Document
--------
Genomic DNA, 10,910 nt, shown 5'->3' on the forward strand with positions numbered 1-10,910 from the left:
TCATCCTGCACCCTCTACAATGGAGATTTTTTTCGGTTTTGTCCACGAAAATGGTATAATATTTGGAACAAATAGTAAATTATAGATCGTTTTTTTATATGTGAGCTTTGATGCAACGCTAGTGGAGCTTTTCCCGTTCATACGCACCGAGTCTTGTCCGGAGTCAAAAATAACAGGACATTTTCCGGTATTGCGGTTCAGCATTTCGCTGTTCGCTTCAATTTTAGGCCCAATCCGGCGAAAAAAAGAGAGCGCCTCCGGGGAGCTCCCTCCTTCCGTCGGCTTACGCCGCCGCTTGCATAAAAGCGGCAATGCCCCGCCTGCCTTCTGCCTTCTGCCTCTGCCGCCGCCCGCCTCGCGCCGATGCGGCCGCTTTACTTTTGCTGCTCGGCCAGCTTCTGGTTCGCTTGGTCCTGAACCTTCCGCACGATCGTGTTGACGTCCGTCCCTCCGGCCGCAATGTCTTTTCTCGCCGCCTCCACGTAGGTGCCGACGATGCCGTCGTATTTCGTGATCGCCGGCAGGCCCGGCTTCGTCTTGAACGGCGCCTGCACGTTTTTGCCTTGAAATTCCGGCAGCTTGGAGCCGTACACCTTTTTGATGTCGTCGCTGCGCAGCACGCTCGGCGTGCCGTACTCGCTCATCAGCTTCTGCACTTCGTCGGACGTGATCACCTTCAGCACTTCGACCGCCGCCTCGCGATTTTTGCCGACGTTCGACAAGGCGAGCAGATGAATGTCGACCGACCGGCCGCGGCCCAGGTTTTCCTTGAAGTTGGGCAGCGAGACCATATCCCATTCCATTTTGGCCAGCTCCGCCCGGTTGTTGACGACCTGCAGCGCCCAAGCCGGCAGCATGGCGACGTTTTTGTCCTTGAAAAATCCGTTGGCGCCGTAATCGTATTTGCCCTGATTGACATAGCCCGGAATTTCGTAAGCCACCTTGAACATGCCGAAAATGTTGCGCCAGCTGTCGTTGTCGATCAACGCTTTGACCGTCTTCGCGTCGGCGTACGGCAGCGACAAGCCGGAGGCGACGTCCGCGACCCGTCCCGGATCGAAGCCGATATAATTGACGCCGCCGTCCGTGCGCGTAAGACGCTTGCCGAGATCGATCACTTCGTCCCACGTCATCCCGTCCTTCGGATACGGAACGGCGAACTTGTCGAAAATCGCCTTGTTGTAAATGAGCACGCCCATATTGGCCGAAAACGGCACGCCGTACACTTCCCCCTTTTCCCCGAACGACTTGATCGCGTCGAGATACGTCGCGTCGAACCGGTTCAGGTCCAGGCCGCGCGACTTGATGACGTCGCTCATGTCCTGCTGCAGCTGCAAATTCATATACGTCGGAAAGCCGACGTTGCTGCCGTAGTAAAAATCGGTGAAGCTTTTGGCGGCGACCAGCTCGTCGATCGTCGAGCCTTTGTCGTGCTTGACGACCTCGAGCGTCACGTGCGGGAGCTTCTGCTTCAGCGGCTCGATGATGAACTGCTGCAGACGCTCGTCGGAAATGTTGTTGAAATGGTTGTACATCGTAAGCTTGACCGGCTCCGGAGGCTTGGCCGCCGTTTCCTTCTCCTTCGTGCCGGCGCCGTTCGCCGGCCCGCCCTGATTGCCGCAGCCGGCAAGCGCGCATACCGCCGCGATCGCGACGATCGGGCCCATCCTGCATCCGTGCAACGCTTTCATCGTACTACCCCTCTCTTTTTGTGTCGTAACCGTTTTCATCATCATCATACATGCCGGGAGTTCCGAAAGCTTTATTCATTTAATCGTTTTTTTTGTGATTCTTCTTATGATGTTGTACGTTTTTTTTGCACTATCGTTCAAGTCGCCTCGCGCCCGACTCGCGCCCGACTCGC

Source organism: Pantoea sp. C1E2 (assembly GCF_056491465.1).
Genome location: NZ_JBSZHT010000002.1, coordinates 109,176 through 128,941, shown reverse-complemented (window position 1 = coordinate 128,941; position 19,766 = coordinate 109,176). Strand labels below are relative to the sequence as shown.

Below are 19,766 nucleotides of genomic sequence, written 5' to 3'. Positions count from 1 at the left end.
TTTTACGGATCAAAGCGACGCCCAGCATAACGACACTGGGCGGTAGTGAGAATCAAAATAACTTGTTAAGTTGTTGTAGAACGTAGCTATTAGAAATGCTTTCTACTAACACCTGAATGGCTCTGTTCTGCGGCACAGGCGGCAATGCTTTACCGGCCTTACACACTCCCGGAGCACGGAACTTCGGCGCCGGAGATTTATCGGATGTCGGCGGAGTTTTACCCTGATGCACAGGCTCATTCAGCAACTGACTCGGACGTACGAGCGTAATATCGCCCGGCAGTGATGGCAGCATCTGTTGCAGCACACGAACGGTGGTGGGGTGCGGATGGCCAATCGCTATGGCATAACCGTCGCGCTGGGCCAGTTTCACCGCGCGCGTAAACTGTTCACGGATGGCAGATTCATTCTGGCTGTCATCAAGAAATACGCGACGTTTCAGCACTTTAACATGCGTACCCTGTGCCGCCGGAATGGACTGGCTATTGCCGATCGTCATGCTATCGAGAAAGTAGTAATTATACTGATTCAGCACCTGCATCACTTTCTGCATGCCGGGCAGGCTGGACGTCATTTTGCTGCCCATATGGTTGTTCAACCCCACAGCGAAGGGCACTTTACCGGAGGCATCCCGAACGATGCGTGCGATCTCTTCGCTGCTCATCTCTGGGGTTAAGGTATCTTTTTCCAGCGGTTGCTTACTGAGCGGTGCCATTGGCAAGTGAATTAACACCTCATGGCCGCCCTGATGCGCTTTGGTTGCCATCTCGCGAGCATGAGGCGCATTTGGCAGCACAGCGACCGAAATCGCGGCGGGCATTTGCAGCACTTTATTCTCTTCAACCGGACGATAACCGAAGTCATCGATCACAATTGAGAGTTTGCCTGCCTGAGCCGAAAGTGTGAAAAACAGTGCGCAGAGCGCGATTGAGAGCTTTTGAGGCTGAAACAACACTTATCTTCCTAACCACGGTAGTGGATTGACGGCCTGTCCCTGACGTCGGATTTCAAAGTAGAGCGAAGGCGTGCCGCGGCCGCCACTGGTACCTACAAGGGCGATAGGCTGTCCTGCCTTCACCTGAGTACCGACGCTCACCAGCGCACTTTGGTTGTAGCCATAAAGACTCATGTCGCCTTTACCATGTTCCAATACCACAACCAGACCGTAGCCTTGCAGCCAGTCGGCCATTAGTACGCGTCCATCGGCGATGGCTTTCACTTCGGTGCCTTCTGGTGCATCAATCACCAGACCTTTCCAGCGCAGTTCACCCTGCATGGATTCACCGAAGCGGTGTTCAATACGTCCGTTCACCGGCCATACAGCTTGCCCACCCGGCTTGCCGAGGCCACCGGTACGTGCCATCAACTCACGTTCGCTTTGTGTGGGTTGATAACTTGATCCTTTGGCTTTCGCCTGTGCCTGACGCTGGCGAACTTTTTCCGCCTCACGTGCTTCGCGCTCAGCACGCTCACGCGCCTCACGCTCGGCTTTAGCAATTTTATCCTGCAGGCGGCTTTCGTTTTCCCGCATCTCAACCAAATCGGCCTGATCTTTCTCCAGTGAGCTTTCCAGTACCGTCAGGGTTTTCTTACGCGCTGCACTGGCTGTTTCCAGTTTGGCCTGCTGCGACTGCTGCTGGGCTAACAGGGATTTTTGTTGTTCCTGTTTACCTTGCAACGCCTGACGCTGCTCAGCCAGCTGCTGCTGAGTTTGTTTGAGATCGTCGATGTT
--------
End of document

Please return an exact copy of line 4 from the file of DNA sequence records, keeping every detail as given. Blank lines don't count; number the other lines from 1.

Genome location: NZ_JBSZHT010000002.1, coordinates 109,176 through 128,941, shown reverse-complemented (window position 1 = coordinate 128,941; position 19,766 = coordinate 109,176). Strand labels below are relative to the sequence as shown.